The client desires a male name and is most interested in the sound of the name.
I'm not sure that as submitted, the charge in chief can be construed as a demi-roundel, which I would think is a half roundel. Can the original emblazon be blazoned more accurately?
3. Aveline Lindesie: NEW NAME and DEVICE
Per pale purpure and gules, a horse rampant and on a chief argent an apple branch vert fructed gules.
Aveline is a female English given name found in the Withycombe, 3rd edition, p.113 s.n.Evelina: "The Normans introduced Aveline into England in the 12th and 13th C. Aveline was still used as Christian name in the 17th c." In the IGI parish extracts, it also appears very late in period: Aveline Richardson, Female, Christening, Nov 1642, Seasalter, Kent, England, Mother's Name: Aveline, Batch Number: I04799-2. Aveline de Forz married Prince Edmund “Crouchback,” Earl of Lancaster in 1269 at the newly-built Westminster Cathedral.
Lindesie is dated to 1207, with Thomas de Lindesie (Reaney and Wilson, p. 280 s.n. Lindsay).
The client desires a female name and will not accept Major or Minor changes to the name.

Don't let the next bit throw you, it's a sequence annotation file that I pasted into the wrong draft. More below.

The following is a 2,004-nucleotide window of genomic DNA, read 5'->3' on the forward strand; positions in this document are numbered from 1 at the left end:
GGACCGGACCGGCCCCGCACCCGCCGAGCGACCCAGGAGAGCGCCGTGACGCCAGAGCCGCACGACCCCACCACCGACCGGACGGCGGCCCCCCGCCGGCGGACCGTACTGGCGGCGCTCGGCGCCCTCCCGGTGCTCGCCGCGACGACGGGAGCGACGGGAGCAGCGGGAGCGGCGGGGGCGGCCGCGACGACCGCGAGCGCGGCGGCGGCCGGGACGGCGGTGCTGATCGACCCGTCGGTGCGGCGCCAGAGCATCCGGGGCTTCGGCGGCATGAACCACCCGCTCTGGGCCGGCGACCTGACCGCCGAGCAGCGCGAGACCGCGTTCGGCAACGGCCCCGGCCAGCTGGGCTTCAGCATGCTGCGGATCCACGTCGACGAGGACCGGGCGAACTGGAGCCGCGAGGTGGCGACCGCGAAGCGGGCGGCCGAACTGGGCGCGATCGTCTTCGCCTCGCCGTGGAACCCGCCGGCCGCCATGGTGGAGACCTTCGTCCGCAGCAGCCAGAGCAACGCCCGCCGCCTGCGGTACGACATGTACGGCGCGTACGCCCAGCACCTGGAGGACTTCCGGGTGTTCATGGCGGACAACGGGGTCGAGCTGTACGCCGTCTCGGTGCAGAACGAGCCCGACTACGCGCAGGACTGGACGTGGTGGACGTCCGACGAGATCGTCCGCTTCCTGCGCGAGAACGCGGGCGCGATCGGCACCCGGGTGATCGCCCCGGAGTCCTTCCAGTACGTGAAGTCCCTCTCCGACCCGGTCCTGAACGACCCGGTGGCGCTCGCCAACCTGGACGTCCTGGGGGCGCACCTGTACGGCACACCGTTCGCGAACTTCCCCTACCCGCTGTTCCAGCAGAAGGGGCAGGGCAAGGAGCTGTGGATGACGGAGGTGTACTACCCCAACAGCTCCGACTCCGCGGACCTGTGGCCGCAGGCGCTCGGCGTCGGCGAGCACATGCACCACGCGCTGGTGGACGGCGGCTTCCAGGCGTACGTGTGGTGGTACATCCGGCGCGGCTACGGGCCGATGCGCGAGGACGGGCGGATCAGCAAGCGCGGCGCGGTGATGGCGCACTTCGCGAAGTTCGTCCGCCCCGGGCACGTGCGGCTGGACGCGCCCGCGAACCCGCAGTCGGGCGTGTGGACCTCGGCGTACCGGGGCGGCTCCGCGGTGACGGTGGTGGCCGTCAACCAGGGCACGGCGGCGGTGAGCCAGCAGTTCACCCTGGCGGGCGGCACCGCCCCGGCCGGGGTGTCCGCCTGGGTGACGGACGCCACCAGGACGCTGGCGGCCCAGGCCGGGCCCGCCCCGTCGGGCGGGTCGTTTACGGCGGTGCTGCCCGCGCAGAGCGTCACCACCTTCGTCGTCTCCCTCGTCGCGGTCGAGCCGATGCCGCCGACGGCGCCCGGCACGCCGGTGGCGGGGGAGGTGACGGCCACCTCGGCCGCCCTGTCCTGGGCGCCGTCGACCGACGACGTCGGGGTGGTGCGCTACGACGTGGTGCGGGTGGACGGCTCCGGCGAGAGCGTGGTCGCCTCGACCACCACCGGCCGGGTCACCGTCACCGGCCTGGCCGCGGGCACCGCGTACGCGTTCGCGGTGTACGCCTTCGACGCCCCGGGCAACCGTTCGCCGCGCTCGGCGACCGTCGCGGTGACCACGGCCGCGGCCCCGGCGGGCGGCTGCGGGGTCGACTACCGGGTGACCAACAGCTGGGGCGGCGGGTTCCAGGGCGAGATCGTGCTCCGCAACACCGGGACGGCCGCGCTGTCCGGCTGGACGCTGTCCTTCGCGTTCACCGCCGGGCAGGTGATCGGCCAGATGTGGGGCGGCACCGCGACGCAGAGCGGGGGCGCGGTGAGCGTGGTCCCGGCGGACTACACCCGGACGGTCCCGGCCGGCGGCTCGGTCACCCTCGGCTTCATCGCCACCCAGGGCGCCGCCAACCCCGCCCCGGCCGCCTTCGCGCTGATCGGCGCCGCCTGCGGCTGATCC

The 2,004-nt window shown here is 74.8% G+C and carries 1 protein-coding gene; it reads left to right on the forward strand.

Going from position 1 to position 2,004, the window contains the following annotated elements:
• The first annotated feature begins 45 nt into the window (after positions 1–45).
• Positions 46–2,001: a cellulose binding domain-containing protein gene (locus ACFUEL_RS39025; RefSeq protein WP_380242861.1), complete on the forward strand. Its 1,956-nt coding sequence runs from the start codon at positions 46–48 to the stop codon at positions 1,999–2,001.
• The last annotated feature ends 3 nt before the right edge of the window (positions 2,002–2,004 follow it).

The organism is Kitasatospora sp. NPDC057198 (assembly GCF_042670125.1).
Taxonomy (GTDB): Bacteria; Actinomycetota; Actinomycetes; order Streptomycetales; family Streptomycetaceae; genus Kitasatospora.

Nice round period apples!
4. Ismenia O'Mulryan: NEW DEVICE CHANGE
Argent, a bend sinister vert between a hawk's head contourny erased azure, armed vert, and two annulets in fess azure.
The name was registered March 1999.
If registered, the client' currently-registered device, Argent, a bend sinister vert between a hawk's head contourny erased azure, armed vert, and a skeletal hand fesswise azure., is to be released.
5. Kita Jirou Michigane: NAME RESUBMISSION from Laurel, June 2015
The original name submission Michigane Jirou of the North was “returned for a lack of documentation for the byname of the North. No examples of locative bynames from which such a lingua Anglica form could be constructed were found in Japan in our period. The submitter may wish to know that there is a Japanese surname and feminine name from c.1600, Kita ("North"), found in NCMJ (revised edition). It can also be glossed as "rice paddy". Therefore a name such as Kita Jirou Michigane is plausible, using the pattern family name + yobina + nanori.”
The client is agreeable with the College's suggestion. The client desires a male name.